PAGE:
Barthelemy Baudrand was one of the most widely-read spiritual authors in the eighteenth and nineteenth centuries. In a series of
similarly-titled books, Baudrand blended the piety of the Jesuits with that of popular devotion.
Following the suppression of the Order, Baudrand settled in retirement in Lyons and continued to publish anonymously. His best-known works are L’Ame élevée à Dieu, L’Ame sanctifiée par la perfection de toutes les actions de la vie and L’Ame sur le Calvaire, several of which are held in the Old Library.
Baudrand’s work is written from the religious, rather than the secular viewpoint. However it is difficult to distinguish some of the central tenets of Baudrand’s writings from those of the courtesy works of the seventeenth century. He particularly argues for the need to recognize God’s place in the world and the necessity of obedience to God’s law.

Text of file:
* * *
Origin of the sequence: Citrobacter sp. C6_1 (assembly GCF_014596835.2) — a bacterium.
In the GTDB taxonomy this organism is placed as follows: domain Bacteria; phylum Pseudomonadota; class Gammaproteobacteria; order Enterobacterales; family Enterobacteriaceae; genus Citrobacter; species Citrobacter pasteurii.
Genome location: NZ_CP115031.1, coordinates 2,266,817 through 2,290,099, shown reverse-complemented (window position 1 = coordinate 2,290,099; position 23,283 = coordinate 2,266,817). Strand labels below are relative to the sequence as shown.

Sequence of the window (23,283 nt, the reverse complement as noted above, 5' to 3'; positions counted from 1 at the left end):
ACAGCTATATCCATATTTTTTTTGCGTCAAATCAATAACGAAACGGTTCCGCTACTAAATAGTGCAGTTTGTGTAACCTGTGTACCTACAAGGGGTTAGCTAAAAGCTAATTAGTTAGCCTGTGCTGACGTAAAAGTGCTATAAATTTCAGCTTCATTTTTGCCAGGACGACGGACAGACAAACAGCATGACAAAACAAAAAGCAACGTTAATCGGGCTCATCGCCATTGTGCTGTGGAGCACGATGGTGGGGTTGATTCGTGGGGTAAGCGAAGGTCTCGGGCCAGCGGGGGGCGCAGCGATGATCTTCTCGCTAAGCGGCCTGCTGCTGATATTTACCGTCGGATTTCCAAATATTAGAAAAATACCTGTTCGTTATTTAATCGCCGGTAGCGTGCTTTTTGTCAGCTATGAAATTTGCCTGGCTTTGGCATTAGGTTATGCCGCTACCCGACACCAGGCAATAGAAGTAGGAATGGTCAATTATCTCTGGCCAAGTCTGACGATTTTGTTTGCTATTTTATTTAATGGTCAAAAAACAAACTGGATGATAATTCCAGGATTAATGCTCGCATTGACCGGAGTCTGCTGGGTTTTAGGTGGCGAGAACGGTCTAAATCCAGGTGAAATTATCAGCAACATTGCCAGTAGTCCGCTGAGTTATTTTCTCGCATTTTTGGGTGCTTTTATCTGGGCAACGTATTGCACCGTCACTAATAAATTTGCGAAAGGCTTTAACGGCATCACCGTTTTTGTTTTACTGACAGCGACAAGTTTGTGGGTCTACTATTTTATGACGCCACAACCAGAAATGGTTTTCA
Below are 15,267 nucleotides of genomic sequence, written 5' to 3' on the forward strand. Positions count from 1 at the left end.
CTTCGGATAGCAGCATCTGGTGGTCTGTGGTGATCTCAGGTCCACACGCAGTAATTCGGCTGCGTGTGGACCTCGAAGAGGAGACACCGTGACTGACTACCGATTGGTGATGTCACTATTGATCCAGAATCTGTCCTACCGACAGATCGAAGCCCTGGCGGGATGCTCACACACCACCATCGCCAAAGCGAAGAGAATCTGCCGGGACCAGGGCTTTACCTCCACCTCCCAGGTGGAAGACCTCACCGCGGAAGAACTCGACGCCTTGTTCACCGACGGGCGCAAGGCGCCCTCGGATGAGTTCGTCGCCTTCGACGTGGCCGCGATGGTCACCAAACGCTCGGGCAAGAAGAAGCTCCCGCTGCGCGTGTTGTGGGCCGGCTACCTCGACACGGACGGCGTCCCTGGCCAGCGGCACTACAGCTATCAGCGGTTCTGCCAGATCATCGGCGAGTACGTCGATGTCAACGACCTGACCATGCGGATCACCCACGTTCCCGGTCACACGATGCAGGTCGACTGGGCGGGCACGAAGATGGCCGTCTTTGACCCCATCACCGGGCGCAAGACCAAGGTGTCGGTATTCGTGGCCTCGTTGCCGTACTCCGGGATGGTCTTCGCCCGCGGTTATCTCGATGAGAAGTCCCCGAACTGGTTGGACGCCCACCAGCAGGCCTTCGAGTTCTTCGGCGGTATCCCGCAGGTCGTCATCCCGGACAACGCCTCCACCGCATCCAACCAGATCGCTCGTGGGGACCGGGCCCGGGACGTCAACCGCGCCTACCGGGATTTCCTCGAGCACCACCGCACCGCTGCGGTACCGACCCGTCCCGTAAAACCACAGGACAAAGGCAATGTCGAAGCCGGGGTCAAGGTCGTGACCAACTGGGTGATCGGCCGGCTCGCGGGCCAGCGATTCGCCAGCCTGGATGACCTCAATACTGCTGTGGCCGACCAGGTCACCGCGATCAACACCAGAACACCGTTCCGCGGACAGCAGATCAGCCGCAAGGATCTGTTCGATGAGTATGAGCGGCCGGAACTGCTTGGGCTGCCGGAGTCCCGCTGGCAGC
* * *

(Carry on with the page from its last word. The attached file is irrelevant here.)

Baudrand presents a discussion of the interior life and the peace to be found within, followed by a popular device found in several works: a daily duty of prayer scheduled for each day of the month. The themes of selflessness, of the duty of good works, of taking the sacraments on a regular basis, the unsurprising rewards of an inner peace, a special relationship with God, and an expectation of a heavenly after-life form its core.